I find the allusion to the river very succinct. At the beginning, grief rages, tumultuous – the first strike of calamity. But when the natural consequence follows, it is more tedious. To internalize and manage it is harder, but more imperative. If no progress is made the situation transmutes into one of stagnant water, murky and unlivable because we cannot move forward. Grief, like a river, is dynamic, and in the uncanny sagacity of Disney’s Renaissance Pocahontas: never steady like the beating drum.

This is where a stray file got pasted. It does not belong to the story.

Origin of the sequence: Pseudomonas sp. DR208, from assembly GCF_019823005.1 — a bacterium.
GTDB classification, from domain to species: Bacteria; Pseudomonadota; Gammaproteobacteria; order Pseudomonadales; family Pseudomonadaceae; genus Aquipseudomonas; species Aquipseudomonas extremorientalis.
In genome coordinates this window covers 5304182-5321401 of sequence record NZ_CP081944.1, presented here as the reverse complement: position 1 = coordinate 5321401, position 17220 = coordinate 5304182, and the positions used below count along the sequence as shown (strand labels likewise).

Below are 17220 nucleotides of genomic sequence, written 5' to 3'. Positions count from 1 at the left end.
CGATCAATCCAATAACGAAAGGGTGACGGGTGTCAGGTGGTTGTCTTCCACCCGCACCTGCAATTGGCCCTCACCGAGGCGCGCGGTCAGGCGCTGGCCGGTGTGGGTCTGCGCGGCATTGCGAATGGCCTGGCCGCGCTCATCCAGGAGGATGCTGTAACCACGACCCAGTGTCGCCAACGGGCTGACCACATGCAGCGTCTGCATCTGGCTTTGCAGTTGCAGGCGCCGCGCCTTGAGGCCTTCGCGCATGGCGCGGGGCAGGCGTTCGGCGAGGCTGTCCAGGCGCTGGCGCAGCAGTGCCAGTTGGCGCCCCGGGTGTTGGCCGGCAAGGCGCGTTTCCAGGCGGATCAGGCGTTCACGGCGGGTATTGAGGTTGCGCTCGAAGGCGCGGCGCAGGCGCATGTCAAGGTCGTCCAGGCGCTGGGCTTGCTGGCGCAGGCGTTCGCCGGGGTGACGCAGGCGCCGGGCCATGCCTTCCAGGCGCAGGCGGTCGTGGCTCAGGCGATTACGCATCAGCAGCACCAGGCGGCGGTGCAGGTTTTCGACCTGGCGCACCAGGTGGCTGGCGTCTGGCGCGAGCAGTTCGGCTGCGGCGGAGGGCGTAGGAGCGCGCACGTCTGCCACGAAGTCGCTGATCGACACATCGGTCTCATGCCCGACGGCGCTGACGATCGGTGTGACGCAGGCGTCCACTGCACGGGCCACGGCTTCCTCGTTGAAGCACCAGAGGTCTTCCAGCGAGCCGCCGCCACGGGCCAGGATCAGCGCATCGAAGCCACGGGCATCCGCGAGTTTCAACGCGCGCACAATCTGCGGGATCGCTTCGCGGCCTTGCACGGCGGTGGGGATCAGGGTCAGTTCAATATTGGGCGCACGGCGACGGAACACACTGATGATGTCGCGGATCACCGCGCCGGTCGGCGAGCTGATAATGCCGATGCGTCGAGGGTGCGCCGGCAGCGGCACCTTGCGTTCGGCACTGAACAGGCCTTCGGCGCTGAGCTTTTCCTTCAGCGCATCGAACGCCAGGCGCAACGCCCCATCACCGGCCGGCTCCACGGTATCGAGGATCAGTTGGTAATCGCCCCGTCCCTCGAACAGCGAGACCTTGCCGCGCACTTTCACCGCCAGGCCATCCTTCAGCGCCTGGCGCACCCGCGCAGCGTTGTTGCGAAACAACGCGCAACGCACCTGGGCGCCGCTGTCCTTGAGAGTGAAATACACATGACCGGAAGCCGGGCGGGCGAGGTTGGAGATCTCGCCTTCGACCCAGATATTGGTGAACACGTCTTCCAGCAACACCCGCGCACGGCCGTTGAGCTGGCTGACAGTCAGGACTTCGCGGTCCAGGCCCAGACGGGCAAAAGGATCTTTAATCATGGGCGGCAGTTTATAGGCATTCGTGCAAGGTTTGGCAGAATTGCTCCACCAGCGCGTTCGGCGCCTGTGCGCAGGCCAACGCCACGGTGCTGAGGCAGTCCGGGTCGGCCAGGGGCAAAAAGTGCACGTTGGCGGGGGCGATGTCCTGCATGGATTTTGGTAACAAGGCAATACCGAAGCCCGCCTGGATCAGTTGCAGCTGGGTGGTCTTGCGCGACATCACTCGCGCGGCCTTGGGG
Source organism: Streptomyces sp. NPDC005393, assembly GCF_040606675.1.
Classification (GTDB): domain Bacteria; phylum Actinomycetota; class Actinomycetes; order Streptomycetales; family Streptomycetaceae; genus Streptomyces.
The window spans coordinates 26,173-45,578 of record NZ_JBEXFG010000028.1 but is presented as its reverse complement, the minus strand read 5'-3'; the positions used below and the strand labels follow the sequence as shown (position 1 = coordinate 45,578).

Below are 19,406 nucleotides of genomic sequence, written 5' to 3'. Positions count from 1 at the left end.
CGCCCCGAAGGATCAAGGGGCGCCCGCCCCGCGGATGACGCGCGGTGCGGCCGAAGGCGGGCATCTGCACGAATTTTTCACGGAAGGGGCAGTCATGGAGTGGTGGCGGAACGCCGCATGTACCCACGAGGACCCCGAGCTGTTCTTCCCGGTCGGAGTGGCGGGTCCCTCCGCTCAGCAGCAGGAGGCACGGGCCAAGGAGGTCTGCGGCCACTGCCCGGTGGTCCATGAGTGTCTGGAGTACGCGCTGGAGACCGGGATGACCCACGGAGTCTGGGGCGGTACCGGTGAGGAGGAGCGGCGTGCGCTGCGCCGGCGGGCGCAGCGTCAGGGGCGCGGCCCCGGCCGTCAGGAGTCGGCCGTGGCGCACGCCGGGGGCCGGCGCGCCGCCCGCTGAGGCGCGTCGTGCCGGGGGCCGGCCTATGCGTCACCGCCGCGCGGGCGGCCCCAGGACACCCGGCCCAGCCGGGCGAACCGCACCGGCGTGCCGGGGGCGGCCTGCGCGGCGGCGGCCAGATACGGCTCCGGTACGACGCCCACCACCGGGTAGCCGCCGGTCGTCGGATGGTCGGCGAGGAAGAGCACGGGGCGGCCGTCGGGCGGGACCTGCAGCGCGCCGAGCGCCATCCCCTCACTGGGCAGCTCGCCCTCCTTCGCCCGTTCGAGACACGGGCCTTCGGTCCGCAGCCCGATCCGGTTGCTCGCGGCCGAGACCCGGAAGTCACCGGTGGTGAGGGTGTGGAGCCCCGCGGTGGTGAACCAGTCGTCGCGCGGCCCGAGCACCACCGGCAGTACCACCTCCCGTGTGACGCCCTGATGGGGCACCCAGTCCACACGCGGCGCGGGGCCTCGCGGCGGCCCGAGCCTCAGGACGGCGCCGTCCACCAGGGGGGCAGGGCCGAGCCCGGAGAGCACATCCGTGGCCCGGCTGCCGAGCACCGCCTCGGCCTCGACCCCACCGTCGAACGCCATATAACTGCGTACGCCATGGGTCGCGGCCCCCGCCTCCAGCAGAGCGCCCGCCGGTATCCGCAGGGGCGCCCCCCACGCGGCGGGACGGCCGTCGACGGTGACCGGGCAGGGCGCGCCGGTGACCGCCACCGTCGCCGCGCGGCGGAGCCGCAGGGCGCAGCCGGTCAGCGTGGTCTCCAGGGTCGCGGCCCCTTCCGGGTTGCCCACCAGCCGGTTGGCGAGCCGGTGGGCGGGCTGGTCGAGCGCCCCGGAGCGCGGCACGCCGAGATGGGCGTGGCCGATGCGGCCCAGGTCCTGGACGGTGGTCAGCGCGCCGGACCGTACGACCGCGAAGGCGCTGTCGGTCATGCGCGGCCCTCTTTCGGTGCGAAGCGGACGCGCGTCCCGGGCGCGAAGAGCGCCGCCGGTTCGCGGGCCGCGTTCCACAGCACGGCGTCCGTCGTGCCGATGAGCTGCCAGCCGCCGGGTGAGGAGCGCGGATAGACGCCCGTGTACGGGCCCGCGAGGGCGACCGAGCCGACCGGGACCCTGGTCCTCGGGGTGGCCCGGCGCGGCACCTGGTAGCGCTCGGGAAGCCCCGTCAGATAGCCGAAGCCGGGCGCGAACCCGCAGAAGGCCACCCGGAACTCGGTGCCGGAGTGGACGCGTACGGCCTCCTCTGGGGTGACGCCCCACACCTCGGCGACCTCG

In April of 2020, when COVID-19 related restrictions were freshly enforced and better complied to, my friend lost her father to a heart-attack. We were all at home – or at least the socially responsible ones were. He was a Brigadier in the Pakistan army and was overseeing operations in Gilgit Baltistan – a cold mountainous part of North Pakistan. I have a few friends who are “army kids” as the local colloquy goes, and most of them have had fathers who have been largely absent from their lives, posted away. After the customary round of condolence was over, in which most chose to copy and paste the one liner the first responder to the news on our Whatsapp group had sent, I thought about how it was to lose a parent that had been afar, not just at the time of death but mostly in life too. Did you miss a parent you didn’t know that well? What was this sort of grief – mechanical, automatic, partially made of longing? How did you react to a hole in your life whose shape and function and composition you hadn’t really had time to understand when it was filled?